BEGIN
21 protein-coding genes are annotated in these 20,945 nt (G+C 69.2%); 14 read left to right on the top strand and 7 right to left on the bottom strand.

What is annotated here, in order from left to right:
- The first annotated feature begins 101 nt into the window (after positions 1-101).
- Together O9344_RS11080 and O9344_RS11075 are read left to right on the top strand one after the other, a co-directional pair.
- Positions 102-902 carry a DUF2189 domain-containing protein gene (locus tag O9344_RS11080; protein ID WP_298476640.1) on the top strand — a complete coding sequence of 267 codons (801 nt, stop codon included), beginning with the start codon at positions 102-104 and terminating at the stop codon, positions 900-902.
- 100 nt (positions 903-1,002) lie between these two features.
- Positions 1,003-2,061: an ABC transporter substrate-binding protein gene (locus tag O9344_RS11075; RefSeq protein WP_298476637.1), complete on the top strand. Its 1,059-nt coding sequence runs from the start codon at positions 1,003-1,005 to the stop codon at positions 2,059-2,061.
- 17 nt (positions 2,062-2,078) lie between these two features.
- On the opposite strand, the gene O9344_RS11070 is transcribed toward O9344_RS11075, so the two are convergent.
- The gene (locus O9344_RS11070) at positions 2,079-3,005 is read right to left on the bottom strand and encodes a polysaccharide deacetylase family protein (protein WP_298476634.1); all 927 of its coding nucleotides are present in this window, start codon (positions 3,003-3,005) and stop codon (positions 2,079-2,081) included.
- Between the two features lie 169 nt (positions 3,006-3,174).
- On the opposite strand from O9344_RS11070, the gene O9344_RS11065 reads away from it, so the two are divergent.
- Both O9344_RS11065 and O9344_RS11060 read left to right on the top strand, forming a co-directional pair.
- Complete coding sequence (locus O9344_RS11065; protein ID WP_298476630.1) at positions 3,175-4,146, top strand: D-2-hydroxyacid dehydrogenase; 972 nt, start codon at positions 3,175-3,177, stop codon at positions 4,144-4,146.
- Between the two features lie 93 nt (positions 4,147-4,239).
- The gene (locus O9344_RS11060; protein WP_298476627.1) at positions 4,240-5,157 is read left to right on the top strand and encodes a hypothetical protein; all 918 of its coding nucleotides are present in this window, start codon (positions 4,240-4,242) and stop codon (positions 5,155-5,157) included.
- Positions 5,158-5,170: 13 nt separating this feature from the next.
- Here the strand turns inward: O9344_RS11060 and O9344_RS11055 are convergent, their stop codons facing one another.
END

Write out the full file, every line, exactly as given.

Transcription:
21 protein-coding genes are annotated in these 20,945 nt (G+C 69.2%); 14 read left to right on the top strand and 7 right to left on the bottom strand.

What is annotated here, in order from left to right:
- The first annotated feature begins 101 nt into the window (after positions 1-101).
- Together O9344_RS11080 and O9344_RS11075 are read left to right on the top strand one after the other, a co-directional pair.
- Positions 102-902 carry a DUF2189 domain-containing protein gene (locus tag O9344_RS11080; protein ID WP_298476640.1) on the top strand — a complete coding sequence of 267 codons (801 nt, stop codon included), beginning with the start codon at positions 102-104 and terminating at the stop codon, positions 900-902.
- 100 nt (positions 903-1,002) lie between these two features.
- Positions 1,003-2,061: an ABC transporter substrate-binding protein gene (locus tag O9344_RS11075; RefSeq protein WP_298476637.1), complete on the top strand. Its 1,059-nt coding sequence runs from the start codon at positions 1,003-1,005 to the stop codon at positions 2,059-2,061.
- 17 nt (positions 2,062-2,078) lie between these two features.
- On the opposite strand, the gene O9344_RS11070 is transcribed toward O9344_RS11075, so the two are convergent.
- The gene (locus O9344_RS11070) at positions 2,079-3,005 is read right to left on the bottom strand and encodes a polysaccharide deacetylase family protein (protein WP_298476634.1); all 927 of its coding nucleotides are present in this window, start codon (positions 3,003-3,005) and stop codon (positions 2,079-2,081) included.
- Between the two features lie 169 nt (positions 3,006-3,174).
- On the opposite strand from O9344_RS11070, the gene O9344_RS11065 reads away from it, so the two are divergent.
- Both O9344_RS11065 and O9344_RS11060 read left to right on the top strand, forming a co-directional pair.
- Complete coding sequence (locus O9344_RS11065; protein ID WP_298476630.1) at positions 3,175-4,146, top strand: D-2-hydroxyacid dehydrogenase; 972 nt, start codon at positions 3,175-3,177, stop codon at positions 4,144-4,146.
- Between the two features lie 93 nt (positions 4,147-4,239).
- The gene (locus O9344_RS11060; protein WP_298476627.1) at positions 4,240-5,157 is read left to right on the top strand and encodes a hypothetical protein; all 918 of its coding nucleotides are present in this window, start codon (positions 4,240-4,242) and stop codon (positions 5,155-5,157) included.
- Positions 5,158-5,170: 13 nt separating this feature from the next.
- Here the strand turns inward: O9344_RS11060 and O9344_RS11055 are convergent, their stop codons facing one another.